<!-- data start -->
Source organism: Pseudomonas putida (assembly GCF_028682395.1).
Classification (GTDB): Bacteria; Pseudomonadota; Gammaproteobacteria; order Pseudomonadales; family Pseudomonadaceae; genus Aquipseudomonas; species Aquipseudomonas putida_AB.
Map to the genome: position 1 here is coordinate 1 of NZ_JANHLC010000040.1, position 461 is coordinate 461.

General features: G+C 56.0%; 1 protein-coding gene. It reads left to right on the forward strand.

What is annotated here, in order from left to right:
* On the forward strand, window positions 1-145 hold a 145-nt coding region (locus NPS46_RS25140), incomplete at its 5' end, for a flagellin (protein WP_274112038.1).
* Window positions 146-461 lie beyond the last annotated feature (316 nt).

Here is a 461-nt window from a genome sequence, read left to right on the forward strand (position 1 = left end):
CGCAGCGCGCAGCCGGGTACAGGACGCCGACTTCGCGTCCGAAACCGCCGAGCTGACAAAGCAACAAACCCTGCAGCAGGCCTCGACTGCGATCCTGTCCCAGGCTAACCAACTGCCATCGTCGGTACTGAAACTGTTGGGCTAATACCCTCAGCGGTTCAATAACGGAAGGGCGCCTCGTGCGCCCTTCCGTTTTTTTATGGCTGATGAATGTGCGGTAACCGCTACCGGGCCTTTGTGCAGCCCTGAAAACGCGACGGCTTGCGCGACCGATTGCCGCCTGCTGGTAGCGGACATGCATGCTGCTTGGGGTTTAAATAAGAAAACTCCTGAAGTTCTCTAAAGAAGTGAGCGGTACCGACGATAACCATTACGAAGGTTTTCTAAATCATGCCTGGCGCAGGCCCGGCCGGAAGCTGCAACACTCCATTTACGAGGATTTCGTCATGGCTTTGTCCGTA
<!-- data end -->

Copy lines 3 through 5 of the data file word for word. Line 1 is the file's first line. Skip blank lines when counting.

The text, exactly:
Map to the genome: position 1 here is coordinate 1 of NZ_JANHLC010000040.1, position 461 is coordinate 461.

General features: G+C 56.0%; 1 protein-coding gene. It reads left to right on the forward strand.

What is annotated here, in order from left to right: